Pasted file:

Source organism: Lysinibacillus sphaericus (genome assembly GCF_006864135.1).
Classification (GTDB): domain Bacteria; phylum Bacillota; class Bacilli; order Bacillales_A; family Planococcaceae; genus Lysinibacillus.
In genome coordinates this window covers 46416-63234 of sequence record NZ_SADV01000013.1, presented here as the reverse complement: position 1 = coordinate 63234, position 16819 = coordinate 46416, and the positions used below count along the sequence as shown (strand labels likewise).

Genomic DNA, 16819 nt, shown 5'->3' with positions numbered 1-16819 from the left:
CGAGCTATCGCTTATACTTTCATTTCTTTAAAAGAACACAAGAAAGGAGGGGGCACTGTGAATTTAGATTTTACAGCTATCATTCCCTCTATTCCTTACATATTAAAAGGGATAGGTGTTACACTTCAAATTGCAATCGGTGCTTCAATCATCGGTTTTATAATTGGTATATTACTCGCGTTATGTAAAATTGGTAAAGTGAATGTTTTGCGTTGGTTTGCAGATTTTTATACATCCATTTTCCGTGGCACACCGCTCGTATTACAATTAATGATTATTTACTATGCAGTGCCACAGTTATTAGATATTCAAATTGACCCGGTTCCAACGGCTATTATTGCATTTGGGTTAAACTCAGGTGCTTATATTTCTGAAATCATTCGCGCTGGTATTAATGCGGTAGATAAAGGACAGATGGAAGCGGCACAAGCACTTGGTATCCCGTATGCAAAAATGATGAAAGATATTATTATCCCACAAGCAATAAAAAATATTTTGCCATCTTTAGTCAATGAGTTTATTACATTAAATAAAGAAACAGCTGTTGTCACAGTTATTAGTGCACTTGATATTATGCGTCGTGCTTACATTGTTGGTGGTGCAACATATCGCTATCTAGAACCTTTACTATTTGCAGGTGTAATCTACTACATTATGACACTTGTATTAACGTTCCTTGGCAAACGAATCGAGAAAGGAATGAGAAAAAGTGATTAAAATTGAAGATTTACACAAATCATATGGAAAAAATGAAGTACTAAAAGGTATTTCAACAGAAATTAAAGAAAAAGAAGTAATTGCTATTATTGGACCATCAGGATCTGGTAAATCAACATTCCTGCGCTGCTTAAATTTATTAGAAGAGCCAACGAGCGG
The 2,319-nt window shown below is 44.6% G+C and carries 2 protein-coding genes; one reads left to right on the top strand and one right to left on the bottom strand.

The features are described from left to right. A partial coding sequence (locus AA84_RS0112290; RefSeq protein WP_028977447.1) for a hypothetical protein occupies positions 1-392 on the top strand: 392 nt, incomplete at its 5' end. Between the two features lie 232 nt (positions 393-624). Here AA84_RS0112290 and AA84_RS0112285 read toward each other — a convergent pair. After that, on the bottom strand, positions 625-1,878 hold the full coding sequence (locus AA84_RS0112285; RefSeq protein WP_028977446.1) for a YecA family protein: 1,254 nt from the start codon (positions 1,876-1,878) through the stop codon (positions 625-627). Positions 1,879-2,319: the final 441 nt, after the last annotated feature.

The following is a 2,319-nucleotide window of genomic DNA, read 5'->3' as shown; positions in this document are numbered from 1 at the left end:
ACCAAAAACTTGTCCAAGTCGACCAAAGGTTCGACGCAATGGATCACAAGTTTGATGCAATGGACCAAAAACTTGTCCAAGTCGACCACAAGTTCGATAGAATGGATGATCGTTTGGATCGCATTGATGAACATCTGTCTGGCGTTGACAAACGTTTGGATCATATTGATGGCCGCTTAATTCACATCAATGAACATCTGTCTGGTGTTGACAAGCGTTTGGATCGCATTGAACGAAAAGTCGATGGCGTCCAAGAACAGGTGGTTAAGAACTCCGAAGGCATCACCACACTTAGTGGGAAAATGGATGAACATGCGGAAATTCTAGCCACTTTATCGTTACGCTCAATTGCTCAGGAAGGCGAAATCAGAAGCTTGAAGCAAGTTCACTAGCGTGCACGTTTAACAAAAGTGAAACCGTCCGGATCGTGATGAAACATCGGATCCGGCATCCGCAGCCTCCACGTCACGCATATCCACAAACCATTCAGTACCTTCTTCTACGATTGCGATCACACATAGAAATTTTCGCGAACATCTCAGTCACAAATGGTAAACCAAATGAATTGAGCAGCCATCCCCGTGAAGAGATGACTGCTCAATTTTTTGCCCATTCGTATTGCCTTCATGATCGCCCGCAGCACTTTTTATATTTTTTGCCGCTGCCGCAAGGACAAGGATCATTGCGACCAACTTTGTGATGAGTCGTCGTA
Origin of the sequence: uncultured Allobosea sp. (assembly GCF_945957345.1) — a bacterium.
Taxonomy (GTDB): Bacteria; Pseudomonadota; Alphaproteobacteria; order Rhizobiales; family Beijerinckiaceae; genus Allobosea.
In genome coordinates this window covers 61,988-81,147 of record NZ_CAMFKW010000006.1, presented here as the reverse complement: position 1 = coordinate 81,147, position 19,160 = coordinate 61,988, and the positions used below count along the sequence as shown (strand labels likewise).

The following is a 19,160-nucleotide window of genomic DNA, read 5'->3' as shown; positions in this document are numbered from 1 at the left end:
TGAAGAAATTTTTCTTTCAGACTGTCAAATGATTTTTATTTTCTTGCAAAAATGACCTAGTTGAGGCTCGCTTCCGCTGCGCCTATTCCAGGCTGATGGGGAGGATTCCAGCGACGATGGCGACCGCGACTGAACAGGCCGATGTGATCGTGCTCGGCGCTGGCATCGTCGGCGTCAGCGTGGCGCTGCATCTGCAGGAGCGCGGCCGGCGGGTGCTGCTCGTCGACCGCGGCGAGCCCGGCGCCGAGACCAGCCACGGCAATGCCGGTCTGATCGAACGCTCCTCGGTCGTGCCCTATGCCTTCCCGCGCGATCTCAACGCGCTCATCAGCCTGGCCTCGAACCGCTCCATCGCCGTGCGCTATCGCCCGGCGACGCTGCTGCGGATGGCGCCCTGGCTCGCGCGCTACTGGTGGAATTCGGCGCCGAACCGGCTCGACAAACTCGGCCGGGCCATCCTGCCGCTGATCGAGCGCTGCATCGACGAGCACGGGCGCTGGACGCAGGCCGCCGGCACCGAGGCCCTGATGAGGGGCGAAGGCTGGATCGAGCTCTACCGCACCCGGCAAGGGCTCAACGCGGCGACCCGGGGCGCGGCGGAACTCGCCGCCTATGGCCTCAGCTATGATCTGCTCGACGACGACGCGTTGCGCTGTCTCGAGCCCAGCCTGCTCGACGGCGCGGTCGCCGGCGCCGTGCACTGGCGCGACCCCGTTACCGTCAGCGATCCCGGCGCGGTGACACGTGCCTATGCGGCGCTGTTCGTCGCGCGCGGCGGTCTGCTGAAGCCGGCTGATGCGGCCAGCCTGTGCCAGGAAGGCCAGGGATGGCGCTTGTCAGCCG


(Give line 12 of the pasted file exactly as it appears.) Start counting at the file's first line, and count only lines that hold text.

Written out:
In genome coordinates this window covers 61,988-81,147 of record NZ_CAMFKW010000006.1, presented here as the reverse complement: position 1 = coordinate 81,147, position 19,160 = coordinate 61,988, and the positions used below count along the sequence as shown (strand labels likewise).